Peace Corps veterans beat path to Heller School door

Just two years after beginning Coverdell program, Brandeis ranks 5th in US

Jessica Ginger, a student in Heller's Sustainable International Development Program, was a teacher in Moldova.

Every year, hundreds of Peace Corps volunteers return to the United States to pursue graduate degrees, and increasingly they are choosing to continue their education at Brandeis Heller School for Social Policy and Management.

This year, Brandeis ranks fifth in the nation on the Peace Corps’ list of top Coverdell Fellows programs, though it only began participating in the fellowship two years ago. Currently, 27 returned Peace Corps volunteers are studying at the Heller School for Social Policy and Management as Coverdell Fellows. 

The Peace Corps’ Coverdell program partners with colleges and universities to reduce the cost of graduate programs for returning volunteers. 

The Brandeis fellows are pursuing master in business administration degrees in Nonprofit Management, master of arts degrees in Public Policy, Sustainable International Development, Coexistence and Conflict, and master of science degrees in International Health Policy and Management at the Heller School.

Each fellow receives a minimum $10,000 scholarship for each year of full-time study and is required to volunteer in an underserved American community, such as urban Boston or rural Maine.  

While the Coverdell Fellows are relatively new at Brandeis, the Peace Corps has long been popular with Brandeis graduates. Since 1961, 269 Brandeis alumni have served in the Peace Corps, with 10 currently serving overseas.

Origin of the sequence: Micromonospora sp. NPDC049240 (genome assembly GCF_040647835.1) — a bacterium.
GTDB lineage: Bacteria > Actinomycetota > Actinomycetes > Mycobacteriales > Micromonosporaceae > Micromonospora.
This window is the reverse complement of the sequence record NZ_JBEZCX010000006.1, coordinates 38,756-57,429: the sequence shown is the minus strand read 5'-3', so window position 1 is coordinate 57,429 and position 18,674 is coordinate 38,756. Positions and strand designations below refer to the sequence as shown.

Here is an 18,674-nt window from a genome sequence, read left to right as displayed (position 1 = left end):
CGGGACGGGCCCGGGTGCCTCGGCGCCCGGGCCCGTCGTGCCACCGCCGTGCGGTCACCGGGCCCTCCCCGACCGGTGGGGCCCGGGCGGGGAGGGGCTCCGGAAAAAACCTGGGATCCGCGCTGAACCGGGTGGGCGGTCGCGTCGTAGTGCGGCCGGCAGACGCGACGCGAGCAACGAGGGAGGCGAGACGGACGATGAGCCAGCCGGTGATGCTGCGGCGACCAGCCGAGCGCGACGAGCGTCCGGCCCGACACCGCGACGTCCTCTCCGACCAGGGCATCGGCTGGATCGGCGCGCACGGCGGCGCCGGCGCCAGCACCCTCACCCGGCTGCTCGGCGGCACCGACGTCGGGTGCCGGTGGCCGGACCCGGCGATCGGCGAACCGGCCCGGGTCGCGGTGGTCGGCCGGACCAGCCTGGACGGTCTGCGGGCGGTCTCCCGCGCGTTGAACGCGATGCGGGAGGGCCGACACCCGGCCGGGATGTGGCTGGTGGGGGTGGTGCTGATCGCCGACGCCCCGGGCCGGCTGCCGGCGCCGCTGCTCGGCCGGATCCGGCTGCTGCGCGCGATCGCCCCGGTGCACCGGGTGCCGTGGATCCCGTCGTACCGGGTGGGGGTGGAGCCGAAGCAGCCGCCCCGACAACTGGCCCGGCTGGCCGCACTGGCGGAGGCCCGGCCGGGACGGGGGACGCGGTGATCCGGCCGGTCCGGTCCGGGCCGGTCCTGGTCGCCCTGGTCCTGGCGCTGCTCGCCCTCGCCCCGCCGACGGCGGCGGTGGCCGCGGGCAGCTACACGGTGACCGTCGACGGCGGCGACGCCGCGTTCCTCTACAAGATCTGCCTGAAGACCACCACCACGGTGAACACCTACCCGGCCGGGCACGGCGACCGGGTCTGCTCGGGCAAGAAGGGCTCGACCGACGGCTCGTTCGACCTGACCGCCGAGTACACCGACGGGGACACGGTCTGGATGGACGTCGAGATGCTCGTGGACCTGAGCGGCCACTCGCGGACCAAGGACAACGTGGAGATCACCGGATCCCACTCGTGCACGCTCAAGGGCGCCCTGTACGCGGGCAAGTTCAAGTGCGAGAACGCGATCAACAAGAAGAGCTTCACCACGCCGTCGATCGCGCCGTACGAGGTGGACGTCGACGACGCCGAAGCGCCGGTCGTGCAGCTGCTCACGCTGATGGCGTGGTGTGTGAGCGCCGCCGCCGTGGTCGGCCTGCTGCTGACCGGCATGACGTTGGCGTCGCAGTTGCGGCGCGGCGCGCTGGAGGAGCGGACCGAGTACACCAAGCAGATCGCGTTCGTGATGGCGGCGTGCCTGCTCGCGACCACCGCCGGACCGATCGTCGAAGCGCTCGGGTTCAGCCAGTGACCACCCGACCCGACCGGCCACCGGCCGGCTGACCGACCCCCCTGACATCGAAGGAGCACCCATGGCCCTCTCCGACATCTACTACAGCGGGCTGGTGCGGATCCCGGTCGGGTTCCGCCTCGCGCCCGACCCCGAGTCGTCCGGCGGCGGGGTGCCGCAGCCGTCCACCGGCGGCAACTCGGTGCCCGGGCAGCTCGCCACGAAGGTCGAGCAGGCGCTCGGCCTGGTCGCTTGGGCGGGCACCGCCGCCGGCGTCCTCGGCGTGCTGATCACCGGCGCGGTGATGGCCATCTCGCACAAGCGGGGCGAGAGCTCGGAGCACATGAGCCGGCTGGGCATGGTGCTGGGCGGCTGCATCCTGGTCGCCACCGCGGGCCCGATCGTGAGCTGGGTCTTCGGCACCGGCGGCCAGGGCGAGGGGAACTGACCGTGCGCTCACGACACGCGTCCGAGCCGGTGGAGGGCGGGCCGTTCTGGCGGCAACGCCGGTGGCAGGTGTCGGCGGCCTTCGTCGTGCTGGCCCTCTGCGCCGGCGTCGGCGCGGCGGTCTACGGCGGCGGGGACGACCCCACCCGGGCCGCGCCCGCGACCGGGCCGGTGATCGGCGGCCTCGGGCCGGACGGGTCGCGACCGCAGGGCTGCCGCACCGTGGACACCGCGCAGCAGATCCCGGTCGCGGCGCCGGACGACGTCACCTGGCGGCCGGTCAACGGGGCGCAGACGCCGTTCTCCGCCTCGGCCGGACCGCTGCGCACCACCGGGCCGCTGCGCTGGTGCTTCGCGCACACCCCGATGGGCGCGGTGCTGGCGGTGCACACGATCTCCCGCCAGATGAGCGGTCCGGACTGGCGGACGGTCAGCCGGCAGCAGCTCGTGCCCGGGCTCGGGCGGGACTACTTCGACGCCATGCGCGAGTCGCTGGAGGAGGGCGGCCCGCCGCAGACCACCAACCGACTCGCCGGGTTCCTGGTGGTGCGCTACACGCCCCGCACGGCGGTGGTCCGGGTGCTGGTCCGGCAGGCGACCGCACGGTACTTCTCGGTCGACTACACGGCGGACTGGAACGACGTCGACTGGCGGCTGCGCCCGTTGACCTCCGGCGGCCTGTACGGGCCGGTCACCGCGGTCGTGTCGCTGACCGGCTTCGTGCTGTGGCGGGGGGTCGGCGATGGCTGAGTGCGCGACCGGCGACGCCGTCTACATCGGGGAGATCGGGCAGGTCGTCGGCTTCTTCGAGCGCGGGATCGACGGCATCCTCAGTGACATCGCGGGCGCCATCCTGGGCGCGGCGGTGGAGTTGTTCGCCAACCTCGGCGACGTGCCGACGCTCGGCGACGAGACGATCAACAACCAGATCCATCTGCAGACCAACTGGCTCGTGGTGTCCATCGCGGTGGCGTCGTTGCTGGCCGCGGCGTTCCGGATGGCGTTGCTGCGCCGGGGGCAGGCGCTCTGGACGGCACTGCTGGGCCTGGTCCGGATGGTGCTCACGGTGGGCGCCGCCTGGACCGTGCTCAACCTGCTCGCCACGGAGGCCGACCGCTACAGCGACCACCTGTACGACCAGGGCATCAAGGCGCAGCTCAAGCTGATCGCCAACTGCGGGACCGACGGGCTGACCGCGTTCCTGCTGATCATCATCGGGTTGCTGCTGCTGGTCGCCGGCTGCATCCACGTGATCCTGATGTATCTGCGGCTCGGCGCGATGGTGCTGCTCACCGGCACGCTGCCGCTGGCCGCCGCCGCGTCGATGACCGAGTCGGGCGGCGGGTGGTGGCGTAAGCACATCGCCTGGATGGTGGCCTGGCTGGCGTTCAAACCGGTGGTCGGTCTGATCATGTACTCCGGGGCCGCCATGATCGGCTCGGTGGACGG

Fellow Jessica Ginger worked for five years at a health care organization after finishing her stint in the Peace Corps, then enrolled in Heller’s Sustainable International Development program. She says that when she looked into going back to school, she sought a place where her classmates would have as much experience as she did. 

“When I visited Brandeis, I saw how diverse the classrooms were,” Ginger, 30, said. “I knew that I wouldn’t just be learning from my professors but I would be learning from my peers as well.”

The Heller School places a premium on experience, said Ginger, who served in the Republic of Moldova while in the Peace Corps.

“Most of the professors have practical experience in the field,” Ginger said.  “I didn’t want to learn only from a book. I wanted to learn from their experiences."

Dean Lisa Lynch said that because "the Heller School is the school of choice for those who choose service, it is no surprise that so many returning Peace Corps Volunteers choose to come to Heller to advance their understanding of policies that promote peace and human well-being."

Ranked above Brandeis on the Peace Corps’ list of top Master’s International and Coverdell Fellows programs were University of Denver (56 fellows), the University of Arizona (52 fellows), Columbia University Teachers College (45 fellows) and Johns Hopkins University (42 fellows).

Filling out the top ten are The New School, University of Michigan, Duke University, Western New Mexico University and University of Maryland-Baltimore.

Categories: Humanities and Social Sciences, International Affairs, Student Life

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